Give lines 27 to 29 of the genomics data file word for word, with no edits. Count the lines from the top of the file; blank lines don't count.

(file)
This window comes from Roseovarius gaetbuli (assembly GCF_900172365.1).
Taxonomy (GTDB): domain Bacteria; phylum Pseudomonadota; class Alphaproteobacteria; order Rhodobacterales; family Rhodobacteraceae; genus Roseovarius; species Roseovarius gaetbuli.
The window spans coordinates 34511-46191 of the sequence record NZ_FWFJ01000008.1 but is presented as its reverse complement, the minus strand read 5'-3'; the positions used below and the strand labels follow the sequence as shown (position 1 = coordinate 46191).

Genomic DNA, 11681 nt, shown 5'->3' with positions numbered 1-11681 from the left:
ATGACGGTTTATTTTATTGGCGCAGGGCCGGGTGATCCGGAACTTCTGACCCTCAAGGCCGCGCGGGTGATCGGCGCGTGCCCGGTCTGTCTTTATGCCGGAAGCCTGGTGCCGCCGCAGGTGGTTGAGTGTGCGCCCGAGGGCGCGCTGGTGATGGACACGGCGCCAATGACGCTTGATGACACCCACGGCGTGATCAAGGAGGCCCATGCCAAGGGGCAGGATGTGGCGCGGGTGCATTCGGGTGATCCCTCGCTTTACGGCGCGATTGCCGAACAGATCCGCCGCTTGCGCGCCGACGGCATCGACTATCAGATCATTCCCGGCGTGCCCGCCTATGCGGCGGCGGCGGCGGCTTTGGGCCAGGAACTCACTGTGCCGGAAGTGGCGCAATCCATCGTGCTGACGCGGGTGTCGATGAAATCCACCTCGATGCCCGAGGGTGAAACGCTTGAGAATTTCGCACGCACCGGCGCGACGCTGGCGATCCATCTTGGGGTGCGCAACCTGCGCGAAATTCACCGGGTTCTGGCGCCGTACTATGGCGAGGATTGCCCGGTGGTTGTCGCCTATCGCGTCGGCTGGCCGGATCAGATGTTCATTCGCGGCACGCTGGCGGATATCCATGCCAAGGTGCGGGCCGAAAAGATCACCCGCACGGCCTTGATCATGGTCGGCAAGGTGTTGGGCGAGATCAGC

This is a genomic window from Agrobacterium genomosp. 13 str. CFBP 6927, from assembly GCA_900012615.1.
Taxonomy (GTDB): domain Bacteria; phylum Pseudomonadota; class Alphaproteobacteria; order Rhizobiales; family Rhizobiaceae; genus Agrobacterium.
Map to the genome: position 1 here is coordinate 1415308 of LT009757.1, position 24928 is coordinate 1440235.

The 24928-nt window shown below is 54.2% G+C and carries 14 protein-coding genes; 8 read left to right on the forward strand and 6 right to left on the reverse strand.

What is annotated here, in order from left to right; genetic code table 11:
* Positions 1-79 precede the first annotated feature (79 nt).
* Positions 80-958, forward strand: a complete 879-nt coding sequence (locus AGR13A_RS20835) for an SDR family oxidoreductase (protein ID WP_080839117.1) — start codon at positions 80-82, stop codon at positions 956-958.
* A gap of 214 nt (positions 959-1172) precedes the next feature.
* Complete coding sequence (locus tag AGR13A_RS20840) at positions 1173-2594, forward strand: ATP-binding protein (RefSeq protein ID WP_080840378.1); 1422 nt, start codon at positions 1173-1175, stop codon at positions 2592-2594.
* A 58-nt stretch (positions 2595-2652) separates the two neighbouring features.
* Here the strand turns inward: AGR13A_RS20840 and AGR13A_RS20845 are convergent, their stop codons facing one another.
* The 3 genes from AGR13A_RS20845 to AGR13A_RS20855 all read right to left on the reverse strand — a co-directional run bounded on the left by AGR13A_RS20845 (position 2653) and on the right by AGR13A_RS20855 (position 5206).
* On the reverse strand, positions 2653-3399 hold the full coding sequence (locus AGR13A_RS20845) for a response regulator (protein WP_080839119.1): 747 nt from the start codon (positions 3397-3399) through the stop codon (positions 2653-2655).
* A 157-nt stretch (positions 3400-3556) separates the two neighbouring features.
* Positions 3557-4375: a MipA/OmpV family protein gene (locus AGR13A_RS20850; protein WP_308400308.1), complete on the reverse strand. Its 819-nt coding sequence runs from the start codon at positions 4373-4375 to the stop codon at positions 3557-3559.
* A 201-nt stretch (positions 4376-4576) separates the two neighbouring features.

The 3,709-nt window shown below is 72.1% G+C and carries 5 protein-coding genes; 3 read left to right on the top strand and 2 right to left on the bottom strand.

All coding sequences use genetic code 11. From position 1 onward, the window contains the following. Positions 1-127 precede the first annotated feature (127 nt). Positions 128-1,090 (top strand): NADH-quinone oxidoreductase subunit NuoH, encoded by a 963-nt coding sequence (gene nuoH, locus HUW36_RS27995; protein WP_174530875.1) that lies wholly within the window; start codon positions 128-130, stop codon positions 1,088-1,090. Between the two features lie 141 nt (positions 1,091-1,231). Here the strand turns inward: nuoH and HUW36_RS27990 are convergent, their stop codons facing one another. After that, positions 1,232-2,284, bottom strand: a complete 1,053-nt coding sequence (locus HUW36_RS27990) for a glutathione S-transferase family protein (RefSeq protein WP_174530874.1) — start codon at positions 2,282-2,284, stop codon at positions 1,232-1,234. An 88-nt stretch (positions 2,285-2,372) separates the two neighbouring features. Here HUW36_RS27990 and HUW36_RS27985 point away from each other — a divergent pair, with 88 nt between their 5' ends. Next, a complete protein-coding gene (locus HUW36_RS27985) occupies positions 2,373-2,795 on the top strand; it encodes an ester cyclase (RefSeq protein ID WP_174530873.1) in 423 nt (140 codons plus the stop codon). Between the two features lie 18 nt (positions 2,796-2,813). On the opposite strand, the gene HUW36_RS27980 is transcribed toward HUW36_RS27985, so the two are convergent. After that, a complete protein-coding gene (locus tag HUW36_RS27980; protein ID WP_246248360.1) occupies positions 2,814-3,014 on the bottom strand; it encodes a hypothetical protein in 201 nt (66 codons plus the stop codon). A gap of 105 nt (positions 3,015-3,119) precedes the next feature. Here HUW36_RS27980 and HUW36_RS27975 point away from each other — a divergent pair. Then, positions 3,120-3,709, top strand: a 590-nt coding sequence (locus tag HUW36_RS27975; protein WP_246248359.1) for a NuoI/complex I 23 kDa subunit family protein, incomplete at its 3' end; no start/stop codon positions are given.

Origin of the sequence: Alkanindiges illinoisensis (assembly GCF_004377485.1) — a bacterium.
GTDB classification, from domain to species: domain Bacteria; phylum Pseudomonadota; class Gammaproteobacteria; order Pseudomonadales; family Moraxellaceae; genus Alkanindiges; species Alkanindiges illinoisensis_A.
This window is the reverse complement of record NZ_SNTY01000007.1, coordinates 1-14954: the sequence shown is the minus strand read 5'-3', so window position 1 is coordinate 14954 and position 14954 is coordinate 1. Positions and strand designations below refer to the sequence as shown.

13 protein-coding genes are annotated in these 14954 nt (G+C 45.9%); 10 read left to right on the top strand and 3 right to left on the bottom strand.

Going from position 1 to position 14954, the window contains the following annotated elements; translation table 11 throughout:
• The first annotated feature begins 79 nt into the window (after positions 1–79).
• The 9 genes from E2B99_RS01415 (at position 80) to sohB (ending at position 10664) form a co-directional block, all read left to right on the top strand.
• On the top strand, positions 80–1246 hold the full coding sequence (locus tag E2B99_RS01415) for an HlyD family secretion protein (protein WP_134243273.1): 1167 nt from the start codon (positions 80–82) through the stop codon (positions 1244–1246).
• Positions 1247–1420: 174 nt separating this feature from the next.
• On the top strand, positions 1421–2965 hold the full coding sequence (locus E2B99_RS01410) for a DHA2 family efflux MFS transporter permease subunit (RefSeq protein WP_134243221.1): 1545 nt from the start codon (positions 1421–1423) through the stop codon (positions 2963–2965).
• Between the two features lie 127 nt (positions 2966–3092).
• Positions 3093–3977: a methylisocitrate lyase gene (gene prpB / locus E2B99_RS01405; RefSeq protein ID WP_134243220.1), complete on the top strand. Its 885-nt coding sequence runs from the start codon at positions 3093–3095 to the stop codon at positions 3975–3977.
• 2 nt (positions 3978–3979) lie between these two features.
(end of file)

13 protein-coding genes are annotated in these 14954 nt (G+C 45.9%); 10 read left to right on the top strand and 3 right to left on the bottom strand.

Going from position 1 to position 14954, the window contains the following annotated elements; translation table 11 throughout:
• The first annotated feature begins 79 nt into the window (after positions 1–79).